CUSTOMER RETENTION MARKETING OF LIFE INSURANCE INDUSTRY

ABSTRACT

Presently, marketers consider retaining of customers as a much more challenging job than acquiring customers in the context of growing competitive forces. Thus, the traditional transactional approach of marketing becomes insufficient to achieve the marketing goals. This scenario necessitated the emergence of a new approach namely Retention Marketing. The task creating strong customer loyalty is called Retention Marketing. The paper offers insight into how the insurance industry (LIC) will keep up the retention of customer i.e. Policyholder.

The insurance industry has the highest new customer acquisition costs of any industry. This makes customer retention one of the top priorities of any insurance company that wants to remain competitive. Insurance companies accomplish this by creating a personal connection to customers, pricing competitively and trying to sell each customer multiple policies to make it a more complex decision to switch insurance providers. Insurance companies fight hard to retain their customers. Most customers prefer the convenience of doing all of their insurance business with one company, so a single customer can be worth hundreds or thousands of dollars a month. Insurance agents are authorized to renegotiate policy rates within limits to retain customers that threaten to switch to another company or cancel their service.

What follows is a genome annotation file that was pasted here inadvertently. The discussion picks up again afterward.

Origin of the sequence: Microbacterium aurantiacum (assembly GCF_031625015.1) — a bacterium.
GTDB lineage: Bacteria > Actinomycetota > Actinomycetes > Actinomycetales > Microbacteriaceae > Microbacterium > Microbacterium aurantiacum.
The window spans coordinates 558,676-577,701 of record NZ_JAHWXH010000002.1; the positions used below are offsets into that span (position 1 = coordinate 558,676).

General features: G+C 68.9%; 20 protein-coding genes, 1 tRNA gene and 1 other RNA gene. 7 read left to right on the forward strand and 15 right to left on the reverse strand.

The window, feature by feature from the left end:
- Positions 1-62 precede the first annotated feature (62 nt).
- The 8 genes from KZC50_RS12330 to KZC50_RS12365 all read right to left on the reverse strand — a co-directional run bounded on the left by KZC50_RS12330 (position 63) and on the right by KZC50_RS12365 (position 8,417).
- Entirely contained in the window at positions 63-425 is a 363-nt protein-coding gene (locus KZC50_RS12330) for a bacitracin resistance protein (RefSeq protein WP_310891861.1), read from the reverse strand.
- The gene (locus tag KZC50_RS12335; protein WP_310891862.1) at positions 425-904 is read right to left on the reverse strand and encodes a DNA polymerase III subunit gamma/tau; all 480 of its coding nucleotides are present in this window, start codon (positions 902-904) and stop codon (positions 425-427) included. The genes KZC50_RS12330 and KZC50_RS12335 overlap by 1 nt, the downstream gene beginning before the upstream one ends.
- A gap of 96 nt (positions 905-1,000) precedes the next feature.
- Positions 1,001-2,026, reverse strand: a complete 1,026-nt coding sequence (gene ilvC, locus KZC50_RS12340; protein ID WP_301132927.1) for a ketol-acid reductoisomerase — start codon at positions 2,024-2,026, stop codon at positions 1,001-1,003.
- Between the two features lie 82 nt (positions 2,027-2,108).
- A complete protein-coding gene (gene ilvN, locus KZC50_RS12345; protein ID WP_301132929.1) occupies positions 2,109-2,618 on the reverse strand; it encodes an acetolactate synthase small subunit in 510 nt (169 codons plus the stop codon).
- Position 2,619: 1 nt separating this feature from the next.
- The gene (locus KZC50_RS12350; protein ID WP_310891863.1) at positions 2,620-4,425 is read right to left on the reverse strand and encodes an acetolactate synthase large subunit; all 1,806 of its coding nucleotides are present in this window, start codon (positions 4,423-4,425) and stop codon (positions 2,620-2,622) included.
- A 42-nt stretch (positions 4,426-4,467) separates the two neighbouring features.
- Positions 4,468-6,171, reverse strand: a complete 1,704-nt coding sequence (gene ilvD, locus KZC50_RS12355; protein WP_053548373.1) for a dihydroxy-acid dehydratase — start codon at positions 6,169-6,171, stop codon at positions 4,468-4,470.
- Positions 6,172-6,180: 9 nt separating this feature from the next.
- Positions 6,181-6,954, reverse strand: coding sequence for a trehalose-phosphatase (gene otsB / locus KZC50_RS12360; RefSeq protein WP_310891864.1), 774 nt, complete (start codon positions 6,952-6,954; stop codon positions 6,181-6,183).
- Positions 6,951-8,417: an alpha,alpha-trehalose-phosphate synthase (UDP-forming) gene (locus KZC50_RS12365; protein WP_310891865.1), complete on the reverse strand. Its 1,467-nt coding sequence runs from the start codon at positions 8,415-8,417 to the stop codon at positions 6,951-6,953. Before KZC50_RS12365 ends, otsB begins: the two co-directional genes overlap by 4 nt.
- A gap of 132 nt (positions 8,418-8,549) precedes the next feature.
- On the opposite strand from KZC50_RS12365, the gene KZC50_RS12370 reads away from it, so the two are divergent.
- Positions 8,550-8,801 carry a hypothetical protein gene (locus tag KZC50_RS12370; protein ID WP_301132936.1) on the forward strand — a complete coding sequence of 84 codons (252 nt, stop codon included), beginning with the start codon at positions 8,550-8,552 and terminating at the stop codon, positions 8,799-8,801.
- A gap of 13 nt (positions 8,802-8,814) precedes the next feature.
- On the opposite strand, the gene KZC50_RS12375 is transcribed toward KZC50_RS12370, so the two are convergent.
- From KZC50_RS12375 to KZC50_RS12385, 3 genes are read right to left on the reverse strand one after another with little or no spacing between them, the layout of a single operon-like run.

Introduction

Customer Retention is the activity that a selling organization undertakes in order to reduce customer defections. Successful customer retention starts with the first contact an organization has with a customer and continues throughout the entire lifetime of a relationship. A company’s ability to attract and retain new customers, is not only related to its product or services, but strongly related to the way it services its existing customers and the reputation it creates within and across the marketplace.

Established customer tends to buy more, are predictable and usually cost less to service new customers. They tend to be lesser prices sensitive and may provide free word-of-mouth advertising and referrals. Retaining customers also makes it difficult for competitors to enter a market or increase share in that market.

The major objective of ‘Relationship Marketing’ is to turn new customers into regularly purchasing clients, and then to progressively move them through being strong supporters of the company and its product, to finally being active and vocal advocates for the company.

The Evolution of Retention Marketing 

In the 1950s, marketing interest was primarily focused on consumer goods. In the 1960’s increased attention also started to be directed towards industrial markets. In the 1970’s considerable academic effort was placed on the area of non-profit or societal marketing. In the 1980’s attention started to be directed at the services sector, an area of marketing that had received remarkably little attention in view of its importance in the overall economy.

In the 1990’s we believe the customer retention marketing is the art that will receive increasing attention. This involves two major considerations. First, at a macro level, the recognition that marketing impacts on a wide range of area including customer  market employee markets, supply market, internal markets, referral market and influencer markets such as it governmental and financial market and second, at the micro level, the recognition that the nature of inter relations with customers changing. The emphasis is moving from a traction focus to relationship focus.

The Importance of Customer Retention